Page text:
From the Preamble to the ECC Constitution and Bylaws

    The Evangelical Covenant Church is a communion of congregations gathered by God, united in Christ, and empowered by the Holy Spirit to obey the great commandment and the great commission. It affirms its companionship in faith with other church bodies and all those who fear God and keep God's commandments.

    There are two problems here: the emphasis is on "obey," rather than "believe," – Law over Gospel. Also, their concept of "fellowship" is very broad and ecumenical, assuming such with all who “fear God and keep His commandments” – which is subjective and ultimately legalistic. This concept is, therefore, unscriptural and not at all compatible with the Lutheran Confession.

    The Evangelical Covenant Church adheres to the affirmations of the Protestant Reformation regarding the Bible. It confesses that the Holy Scripture, the Old and the New Testament, is the Word of God and the only perfect rule for faith, doctrine, and conduct. It affirms the historic confessions of the Christian Church, particularly the Apostles' Creed and the Nicene Creed, while emphasizing the sovereignty of the Word of God over all creedal interpretations.

    This sounds reasonable - at first. However, "emphasizing the sovereignty of the Word of God over all creedal interpretations" is an open invitation to any and all weak, false, and dangerous theology. It is an expression of a quatenus subscription to the Creeds, holding them up to qualification on the basis of personal interpretation of Scripture. Lutherans require an unqualified quia subscription to the Creeds as well as the Lutheran Confessions.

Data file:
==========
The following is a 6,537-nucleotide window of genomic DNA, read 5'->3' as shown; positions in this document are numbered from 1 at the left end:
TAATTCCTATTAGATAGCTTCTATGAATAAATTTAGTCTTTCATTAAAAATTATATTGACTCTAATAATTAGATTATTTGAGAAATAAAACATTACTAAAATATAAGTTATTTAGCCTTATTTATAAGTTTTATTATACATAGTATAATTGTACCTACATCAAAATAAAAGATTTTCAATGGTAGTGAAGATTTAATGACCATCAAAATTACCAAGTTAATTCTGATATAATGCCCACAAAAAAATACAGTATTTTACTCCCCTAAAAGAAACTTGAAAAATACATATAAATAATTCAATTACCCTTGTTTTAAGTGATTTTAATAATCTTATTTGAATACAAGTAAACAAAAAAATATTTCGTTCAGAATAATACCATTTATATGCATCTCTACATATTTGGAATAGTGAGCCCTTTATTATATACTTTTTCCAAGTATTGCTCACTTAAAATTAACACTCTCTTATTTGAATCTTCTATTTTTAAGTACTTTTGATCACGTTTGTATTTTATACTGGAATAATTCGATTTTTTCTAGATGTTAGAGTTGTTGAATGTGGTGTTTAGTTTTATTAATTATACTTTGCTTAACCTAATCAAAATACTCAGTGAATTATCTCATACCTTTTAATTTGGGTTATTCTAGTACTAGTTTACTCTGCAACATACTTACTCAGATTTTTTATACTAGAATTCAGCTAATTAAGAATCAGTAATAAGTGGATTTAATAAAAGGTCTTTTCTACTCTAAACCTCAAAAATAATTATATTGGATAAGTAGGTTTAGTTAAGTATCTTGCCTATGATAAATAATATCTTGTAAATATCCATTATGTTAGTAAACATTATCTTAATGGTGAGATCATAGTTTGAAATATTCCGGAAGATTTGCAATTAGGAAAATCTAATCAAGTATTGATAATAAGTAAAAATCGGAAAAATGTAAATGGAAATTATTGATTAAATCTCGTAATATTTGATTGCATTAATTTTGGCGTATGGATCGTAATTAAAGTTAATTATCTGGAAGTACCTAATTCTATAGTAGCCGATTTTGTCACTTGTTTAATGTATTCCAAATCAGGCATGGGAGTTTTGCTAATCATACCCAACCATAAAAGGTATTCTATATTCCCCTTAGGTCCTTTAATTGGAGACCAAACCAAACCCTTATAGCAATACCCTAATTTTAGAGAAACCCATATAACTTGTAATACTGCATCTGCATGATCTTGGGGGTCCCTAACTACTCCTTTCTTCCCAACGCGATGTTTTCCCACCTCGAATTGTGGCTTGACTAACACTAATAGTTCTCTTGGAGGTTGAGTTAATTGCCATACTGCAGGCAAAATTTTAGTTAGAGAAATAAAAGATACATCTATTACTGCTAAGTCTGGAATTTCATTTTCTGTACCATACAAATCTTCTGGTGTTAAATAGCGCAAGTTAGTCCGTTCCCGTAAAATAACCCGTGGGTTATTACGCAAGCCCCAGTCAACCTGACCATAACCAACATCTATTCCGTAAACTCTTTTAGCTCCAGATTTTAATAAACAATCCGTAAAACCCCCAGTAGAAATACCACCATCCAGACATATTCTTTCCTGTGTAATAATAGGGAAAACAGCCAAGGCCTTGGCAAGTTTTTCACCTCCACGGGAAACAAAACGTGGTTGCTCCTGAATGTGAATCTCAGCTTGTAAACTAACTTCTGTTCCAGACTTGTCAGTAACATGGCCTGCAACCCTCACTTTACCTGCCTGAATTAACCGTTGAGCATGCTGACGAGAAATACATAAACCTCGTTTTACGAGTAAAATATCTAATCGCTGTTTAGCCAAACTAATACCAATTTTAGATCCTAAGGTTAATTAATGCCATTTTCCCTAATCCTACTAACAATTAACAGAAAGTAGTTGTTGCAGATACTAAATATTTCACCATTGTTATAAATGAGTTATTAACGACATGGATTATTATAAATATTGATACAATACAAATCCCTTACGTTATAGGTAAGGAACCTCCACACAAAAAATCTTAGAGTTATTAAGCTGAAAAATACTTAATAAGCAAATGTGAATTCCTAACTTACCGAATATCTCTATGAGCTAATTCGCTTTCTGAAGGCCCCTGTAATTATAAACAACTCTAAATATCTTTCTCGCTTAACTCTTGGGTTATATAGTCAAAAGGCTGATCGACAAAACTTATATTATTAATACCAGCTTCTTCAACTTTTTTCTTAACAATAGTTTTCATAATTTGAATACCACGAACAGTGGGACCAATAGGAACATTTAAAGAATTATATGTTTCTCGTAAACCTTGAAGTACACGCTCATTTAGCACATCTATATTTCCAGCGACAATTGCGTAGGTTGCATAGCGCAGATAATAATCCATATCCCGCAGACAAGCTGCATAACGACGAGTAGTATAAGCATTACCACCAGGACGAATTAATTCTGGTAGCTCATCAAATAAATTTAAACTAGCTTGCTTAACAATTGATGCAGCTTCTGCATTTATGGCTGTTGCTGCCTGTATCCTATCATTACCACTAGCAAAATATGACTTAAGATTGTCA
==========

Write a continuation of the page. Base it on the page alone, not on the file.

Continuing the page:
In continuity with the renewal movements of historic Pietism, the Evangelical Covenant Church especially cherishes the dual emphasis on new birth and new life in Christ, believing that personal faith in Jesus Christ as Savior and Lord is the foundation for our mission of evangelism and Christian nurture. Our common experience of God’s grace and love in Jesus Christ continues to sustain the Evangelical Covenant Church as an interdependent body of believers that recognizes but transcends our theological differences.

    Here the ECC clearly and unabashedly embraces the false theology of Pietism. Thus, the obvious emphasis is on sanctification rather than justification, again Law instead of Gospel. In addition, the "experience" of Christ becomes the standard of measurement among them, and allows their members to hold different theological beliefs and yet remain in fellowship. Once again, the Biblical doctrine of fellowship is disregarded.

    The Evangelical Covenant Church celebrates two divinely ordained sacraments, baptism and the Lord's Supper.